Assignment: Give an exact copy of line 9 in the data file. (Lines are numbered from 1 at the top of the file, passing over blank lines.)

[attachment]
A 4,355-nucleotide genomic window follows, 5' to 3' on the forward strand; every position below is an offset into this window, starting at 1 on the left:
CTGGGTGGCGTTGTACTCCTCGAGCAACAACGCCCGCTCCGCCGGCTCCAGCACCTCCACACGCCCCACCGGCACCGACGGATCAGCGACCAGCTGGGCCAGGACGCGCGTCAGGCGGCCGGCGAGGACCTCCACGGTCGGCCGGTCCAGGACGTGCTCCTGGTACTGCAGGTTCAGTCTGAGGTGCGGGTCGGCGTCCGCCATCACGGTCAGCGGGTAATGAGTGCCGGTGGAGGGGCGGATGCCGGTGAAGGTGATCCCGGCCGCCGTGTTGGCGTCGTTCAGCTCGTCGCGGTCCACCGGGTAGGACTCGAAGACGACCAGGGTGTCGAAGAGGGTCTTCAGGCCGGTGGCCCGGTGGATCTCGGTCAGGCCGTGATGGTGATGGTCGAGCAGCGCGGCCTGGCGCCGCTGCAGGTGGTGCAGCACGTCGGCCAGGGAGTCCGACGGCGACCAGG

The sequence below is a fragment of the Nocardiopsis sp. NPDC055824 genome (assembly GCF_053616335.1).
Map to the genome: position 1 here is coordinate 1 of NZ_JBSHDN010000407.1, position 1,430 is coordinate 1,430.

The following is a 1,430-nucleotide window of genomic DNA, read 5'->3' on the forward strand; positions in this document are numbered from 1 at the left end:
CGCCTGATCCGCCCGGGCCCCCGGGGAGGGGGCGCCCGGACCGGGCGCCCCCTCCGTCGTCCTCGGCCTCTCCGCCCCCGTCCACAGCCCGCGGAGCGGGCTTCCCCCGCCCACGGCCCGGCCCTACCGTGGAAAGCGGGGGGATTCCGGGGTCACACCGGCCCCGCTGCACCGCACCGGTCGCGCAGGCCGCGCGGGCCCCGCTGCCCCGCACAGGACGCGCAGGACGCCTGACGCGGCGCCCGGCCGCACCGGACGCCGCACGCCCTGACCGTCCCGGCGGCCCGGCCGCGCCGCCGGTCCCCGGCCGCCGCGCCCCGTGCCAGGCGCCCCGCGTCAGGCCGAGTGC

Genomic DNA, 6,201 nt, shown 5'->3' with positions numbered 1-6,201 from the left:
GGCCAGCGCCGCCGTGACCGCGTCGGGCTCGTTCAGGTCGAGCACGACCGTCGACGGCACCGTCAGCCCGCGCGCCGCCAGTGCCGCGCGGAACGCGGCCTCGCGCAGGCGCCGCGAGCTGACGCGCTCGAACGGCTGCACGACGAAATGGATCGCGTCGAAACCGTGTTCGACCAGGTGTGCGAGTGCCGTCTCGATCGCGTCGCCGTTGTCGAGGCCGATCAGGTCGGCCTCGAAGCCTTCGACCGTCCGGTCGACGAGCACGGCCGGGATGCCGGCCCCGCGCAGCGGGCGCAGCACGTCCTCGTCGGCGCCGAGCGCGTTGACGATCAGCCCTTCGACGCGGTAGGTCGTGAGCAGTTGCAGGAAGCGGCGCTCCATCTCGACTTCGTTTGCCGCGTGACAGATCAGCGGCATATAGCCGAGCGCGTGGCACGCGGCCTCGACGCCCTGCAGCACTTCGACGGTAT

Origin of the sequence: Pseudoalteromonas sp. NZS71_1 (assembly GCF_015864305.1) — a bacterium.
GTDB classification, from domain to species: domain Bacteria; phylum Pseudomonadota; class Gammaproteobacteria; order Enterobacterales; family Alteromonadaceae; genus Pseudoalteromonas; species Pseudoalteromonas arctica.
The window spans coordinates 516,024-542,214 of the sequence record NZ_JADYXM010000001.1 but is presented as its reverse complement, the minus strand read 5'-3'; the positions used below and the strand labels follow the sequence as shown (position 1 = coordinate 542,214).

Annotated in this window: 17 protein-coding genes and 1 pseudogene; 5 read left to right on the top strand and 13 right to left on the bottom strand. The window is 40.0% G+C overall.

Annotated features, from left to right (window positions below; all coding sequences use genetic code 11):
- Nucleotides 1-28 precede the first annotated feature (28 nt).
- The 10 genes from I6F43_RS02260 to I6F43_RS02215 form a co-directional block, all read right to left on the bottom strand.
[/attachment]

Origin of the sequence: Pseudoalteromonas sp. NZS71_1 (assembly GCF_015864305.1) — a bacterium.